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Baby, It’s Cold Outside: 2014 Polar Vortex Impacts on Residential Dynamic Electricity Pricing Programs

During the winter of 2014, the Polar Vortex created extreme and sustained cold weather that greatly affected the electricity markets in the Midwest. For residential participants in market-based pricing programs, the extreme winter weather drove electricity prices to a record high of almost $2 per kilowatt hour. These participants are typically accustomed to shifting electricity away from peak hours during summer months, but what happens when winter prices spike at unpredictable times and remain high throughout the cooler months? How does this affect participant behavior and retention, and what can administrators do to protect participants from high winter prices going forward?

This paper takes a deep dive into the impacts of the 2014 Polar Vortex by analyzing household type, hourly interval usage and billing data, and high price alert settings to determine what types of residential customers are able to reduce or shift load during high winter prices and what impacts this could have on the need for system voltage reduction. This paper highlights specific participant behaviors, including response to high prices over a long duration of time and at different times of the day. This paper also looks at seasonal and weather-related factors such as how price elasticity in the winter months compares with summer months, and whether there is any overall conservation effect from sustained high winter prices.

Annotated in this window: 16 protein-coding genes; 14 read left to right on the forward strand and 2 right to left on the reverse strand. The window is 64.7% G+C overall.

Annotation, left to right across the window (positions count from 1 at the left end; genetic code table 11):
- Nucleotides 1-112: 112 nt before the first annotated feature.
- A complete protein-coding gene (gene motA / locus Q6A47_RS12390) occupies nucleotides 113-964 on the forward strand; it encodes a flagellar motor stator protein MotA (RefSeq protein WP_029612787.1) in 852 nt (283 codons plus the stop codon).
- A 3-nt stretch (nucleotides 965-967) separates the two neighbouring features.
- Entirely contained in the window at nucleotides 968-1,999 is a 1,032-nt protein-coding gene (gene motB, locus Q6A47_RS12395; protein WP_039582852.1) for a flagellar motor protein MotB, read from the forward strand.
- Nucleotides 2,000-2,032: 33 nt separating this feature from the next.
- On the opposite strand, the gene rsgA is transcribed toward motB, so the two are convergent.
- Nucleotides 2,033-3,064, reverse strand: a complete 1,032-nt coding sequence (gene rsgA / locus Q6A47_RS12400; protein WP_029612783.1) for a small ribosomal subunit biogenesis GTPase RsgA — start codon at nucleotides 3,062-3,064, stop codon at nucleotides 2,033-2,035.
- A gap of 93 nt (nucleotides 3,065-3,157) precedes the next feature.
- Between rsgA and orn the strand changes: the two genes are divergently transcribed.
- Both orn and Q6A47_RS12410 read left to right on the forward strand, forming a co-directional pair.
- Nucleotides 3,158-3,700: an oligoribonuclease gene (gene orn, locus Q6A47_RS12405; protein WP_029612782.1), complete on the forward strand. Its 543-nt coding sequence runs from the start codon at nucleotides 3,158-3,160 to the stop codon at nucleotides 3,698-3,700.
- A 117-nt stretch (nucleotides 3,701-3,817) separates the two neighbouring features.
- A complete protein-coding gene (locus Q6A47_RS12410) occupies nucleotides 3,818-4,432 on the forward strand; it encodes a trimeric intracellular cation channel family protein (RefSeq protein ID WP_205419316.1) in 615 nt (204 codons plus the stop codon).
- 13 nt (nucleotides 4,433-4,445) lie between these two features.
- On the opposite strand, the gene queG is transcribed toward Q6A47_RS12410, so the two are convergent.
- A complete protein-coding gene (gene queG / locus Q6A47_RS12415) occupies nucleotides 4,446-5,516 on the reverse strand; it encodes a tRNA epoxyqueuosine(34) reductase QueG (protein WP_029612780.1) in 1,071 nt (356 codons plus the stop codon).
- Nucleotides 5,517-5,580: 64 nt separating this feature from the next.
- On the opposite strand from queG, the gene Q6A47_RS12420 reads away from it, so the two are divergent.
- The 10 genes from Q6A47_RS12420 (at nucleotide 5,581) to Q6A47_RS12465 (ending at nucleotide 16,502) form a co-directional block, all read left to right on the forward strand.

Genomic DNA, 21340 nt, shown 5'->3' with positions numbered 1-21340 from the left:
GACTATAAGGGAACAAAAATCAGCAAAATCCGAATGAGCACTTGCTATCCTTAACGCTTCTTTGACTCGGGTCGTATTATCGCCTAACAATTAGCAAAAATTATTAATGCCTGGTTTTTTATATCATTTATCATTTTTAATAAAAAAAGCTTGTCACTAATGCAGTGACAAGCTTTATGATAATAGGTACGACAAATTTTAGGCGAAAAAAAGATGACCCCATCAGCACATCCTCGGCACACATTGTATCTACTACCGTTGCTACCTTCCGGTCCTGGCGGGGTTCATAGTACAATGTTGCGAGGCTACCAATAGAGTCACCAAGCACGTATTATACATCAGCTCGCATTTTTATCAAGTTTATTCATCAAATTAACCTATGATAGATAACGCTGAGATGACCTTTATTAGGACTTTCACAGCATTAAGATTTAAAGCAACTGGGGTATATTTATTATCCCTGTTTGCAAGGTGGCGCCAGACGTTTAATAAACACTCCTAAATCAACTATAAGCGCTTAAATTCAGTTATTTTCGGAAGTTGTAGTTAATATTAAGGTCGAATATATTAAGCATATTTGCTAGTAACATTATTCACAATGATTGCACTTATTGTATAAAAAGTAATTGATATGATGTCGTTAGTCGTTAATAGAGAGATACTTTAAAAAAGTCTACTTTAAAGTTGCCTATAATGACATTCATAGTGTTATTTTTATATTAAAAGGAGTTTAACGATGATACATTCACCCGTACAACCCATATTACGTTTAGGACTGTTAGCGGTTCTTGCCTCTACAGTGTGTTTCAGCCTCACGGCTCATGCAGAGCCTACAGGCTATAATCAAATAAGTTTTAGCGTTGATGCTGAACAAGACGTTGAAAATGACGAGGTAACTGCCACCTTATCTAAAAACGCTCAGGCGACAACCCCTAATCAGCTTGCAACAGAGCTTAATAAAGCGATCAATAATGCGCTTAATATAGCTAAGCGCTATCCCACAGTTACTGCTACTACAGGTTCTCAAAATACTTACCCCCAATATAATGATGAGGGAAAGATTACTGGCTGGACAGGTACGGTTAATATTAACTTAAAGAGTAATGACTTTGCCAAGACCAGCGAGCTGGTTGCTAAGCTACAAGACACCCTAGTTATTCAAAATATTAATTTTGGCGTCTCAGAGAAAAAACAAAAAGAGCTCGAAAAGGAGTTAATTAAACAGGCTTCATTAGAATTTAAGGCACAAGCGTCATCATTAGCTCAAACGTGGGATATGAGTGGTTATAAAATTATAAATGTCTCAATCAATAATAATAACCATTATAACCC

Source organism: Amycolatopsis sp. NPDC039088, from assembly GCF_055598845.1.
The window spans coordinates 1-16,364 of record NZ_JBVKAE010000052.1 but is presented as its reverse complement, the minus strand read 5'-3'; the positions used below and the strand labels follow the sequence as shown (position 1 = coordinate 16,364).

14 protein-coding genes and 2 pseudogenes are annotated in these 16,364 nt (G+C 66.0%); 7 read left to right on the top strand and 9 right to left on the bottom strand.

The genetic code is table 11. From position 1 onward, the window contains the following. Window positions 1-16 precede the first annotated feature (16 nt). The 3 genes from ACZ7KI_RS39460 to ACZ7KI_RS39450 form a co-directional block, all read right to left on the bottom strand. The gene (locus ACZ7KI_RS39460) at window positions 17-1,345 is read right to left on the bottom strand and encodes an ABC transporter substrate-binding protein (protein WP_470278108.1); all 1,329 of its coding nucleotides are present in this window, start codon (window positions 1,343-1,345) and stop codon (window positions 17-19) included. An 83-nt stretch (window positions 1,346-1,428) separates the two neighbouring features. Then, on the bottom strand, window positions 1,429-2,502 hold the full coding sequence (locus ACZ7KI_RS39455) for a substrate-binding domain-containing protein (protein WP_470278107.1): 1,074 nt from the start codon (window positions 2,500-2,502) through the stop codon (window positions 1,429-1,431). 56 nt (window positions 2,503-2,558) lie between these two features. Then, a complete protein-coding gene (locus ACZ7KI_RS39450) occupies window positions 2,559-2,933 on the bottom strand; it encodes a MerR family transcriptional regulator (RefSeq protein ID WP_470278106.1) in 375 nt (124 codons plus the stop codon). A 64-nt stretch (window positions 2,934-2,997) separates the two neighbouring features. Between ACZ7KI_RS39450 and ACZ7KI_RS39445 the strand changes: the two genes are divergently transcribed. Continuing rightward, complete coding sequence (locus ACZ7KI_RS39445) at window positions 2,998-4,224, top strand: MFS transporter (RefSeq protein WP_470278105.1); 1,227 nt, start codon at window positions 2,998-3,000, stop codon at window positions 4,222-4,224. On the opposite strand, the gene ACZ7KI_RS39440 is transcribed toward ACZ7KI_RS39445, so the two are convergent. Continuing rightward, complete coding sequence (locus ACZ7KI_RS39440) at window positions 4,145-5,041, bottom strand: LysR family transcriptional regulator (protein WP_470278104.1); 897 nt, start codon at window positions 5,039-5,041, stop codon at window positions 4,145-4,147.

As extreme weather events occur with greater frequency, it is imperative to continuously evaluate and innovate to deliver the best program offering to participants. The 2014 Polar Vortex greatly affected participant enrollment discussions and ongoing education on the variability of market-based pricing, as well as the development of tools to support participants going forward. As such, this paper will also focus on the administrative changes made to accommodate future extreme weather events and dynamic pricing administration in the age of increasing climate volatility.

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